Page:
What Is Juneteenth? 12 Facts About The History Of Black Independence Day

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On Jan. 1, 1980, Texas became the first state to officially recognize Juneteenth as a state holiday.

President Lincoln issued the Emancipation Proclamation on September 22, 1862, but it took close to three more years before the full emancipation of America’s slaves was completed.

This historic moment came on June 19, 1865, when General Gordon Granger arrived in Galveston, Texas, to issue General Order No. 3, officially freeing America’s final slaves. This date, known as Juneteenth, has since been celebrated as Black Independence Day by African Americans across the nation.

In celebration of Juneteenth, we’ve gathered 12 facts about the history of the American holiday.

1. Though President Lincoln issued the Emancipation Proclamation in 1862, demanding that the Confederate states return to the Union or their slaves would be permanently freed, the order was ignored. Even more undermining to the Proclamation was the fact that it did not affect slave-holding states that didn’t succeed from the Union, leaving a massive number of slaves still in bondage.

2. Texas and Oklahoma are the only states that recognize Juneteenth as a legal holiday. But more than 200 cities across the nation celebrate Juneteenth in some way, ranging from daylong festivals to longer events.

3. The National Juneteenth Observance Foundation is working to pass legislation to have June 19 designated as Juneteenth Independence Day, according to the Root. However, the Senate rejected the resolution.

4. According to Juneteenth.com, it isn’t known exactly why it took two and a half years for slaves in Texas to learn that they had been freed. Some accounts claim that a messenger was killed while heading to Texas to deliver the news; others say that the slaves' owners purposely withheld the information from them. General Granger began Order No. 3 with the following statement informing slaves of their new status as freed Americans: "The people of Texas are informed that in accordance with a Proclamation from the Executive of the United States, all slaves are free. This involves an absolute equality of rights and rights of property between former masters and slaves, and the connection heretofore existing between them becomes that between employer and free laborer."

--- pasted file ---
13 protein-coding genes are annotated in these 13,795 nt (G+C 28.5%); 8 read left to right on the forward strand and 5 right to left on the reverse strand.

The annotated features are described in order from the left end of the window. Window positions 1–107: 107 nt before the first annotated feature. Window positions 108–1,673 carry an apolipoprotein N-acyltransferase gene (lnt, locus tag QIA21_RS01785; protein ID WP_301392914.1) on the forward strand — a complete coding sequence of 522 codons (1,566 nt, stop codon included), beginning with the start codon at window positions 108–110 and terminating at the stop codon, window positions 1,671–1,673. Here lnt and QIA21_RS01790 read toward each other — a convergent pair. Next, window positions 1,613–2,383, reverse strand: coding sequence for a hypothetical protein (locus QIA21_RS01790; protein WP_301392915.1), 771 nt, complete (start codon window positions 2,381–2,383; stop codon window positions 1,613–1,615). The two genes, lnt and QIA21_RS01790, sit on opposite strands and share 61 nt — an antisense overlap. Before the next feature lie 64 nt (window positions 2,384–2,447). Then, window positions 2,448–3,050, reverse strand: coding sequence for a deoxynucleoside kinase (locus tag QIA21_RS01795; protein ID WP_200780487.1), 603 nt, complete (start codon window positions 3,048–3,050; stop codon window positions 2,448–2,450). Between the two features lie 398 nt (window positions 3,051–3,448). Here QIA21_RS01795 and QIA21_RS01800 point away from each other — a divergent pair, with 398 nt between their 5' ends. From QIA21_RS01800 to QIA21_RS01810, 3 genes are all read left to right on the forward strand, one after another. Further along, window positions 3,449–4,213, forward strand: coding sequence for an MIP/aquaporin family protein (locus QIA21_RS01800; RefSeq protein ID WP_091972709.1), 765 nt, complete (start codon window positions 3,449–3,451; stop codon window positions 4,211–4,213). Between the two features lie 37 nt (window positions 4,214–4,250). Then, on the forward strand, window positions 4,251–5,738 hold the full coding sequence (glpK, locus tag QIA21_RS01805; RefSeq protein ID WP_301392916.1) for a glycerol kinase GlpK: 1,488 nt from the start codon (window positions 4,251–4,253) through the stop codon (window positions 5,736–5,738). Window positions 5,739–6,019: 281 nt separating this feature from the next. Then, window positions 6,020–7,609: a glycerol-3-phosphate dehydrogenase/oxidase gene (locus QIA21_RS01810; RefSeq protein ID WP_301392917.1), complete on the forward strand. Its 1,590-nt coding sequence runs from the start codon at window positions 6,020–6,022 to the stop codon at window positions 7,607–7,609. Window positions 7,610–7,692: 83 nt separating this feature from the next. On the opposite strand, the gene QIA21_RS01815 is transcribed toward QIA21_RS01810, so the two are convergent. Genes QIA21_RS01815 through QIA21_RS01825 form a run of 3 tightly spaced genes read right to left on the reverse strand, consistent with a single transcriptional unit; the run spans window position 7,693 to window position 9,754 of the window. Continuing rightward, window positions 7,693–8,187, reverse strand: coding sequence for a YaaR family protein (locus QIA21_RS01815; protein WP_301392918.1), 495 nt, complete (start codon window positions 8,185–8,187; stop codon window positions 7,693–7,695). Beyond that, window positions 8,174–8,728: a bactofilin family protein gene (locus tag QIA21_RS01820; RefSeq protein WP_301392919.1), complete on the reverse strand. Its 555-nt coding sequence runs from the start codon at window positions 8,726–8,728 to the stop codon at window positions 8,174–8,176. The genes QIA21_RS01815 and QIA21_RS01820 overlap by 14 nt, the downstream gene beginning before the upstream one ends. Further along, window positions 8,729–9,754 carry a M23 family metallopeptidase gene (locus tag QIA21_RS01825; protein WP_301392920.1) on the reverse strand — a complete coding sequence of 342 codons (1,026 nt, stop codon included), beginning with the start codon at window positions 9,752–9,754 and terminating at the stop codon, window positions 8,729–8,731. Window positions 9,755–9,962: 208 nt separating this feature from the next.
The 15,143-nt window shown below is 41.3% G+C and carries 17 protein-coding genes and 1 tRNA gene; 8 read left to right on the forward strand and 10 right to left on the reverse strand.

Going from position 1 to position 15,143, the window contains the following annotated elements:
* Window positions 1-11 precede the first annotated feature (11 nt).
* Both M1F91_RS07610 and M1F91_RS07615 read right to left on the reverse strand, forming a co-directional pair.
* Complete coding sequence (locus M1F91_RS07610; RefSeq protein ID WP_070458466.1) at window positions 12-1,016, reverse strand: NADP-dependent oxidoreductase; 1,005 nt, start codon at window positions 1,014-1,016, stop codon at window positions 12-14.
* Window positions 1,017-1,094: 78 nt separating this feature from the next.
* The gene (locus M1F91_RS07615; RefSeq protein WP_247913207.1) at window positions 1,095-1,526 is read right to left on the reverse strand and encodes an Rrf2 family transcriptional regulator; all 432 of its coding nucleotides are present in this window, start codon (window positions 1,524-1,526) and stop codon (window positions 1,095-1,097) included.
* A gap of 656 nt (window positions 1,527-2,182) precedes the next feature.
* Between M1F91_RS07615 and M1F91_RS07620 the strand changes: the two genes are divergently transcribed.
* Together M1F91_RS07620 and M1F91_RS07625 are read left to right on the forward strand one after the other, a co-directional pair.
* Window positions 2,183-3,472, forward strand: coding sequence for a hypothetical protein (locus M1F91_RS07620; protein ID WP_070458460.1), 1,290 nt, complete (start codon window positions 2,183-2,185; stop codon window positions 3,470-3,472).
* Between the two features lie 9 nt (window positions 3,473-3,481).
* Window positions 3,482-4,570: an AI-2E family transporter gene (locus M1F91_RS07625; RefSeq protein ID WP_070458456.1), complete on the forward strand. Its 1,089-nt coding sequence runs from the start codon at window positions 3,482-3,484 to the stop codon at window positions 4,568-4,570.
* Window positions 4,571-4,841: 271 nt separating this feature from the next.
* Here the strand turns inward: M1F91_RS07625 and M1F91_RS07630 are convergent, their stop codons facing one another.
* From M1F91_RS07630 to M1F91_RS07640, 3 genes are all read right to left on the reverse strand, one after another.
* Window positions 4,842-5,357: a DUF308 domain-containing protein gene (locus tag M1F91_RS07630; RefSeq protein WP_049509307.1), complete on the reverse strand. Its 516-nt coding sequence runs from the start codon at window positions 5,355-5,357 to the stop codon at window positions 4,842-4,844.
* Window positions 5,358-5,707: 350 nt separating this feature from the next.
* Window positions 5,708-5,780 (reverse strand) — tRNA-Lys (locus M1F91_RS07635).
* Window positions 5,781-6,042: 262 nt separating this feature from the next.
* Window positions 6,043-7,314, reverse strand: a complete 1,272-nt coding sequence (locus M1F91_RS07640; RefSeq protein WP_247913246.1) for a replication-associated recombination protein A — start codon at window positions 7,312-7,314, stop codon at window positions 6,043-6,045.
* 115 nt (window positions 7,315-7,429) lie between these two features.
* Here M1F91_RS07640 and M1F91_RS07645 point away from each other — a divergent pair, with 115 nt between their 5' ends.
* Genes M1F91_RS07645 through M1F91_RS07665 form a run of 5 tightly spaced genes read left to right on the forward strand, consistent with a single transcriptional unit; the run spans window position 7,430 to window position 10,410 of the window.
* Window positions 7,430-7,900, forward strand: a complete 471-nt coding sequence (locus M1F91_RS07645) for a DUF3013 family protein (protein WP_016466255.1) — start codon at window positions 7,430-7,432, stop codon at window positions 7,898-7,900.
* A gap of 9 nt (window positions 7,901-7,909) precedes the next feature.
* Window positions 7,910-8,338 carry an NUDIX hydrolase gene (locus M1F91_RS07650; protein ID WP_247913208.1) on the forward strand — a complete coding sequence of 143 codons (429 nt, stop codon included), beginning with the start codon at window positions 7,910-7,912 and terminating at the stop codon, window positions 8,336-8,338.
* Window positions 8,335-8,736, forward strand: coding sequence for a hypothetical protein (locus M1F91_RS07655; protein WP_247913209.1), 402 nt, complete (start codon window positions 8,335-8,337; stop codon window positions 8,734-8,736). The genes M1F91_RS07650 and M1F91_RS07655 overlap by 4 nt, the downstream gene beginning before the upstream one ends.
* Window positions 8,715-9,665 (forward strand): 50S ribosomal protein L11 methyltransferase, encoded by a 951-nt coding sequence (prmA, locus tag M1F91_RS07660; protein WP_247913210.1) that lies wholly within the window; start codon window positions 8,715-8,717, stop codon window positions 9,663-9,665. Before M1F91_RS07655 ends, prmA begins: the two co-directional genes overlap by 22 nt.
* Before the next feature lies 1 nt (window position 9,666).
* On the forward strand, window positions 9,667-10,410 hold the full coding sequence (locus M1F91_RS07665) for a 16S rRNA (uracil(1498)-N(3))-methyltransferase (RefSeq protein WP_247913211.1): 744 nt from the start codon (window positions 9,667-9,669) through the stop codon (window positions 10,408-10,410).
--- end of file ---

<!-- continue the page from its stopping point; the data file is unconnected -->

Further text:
5. In the decades following Juneteenth, several former slaves would travel back to Galveston to celebrate their Independence Day. The day would include entertainment activities such as rodeos, baseball and barbecuing. Guest speakers and prayer services would also be featured.

6. Strawberry soda pop and barbecuing have become closely associated with Juneteenth celebrations.

7. One of the first documented land purchases in honor of Juneteenth was organized by Rev. Jack Yates, according to Juneteenth.com. The fundraising effort brought in $1,000, leading to the purchase of Emancipation Park in Houston.

8. In Mexia, Texas, a local Juneteenth organization bought Booker T. Washington Park, the site of Juneteenth celebrations since 1898.

9. The celebration at Booker T. Washington Park was at one time one of the nation’s largest. More than 20,000 blacks would travel to the site over the course of the weeklong event.

10. Juneteenth celebrations declined in the early 20th century. This was partly the result of changes in the way new generations learned about the history of slaves, relying more on textbook teaching than on direct family testimony. Also, many textbooks claimed that the Emancipation Proclamation marked the end of slavery in the United States, with no attention paid to Granger's Order No. 3 in 1865. 

11. Juneteenth became an official state holiday in Texas on Jan. 1, 1980. The effort was led by Al Edwards, a black state legislator. It was the first Juneteenth celebration given state recognition.  

12. A modern-day movement has been launched to urge more blacks to recognize the importance of the day and its role in black history and culture. 

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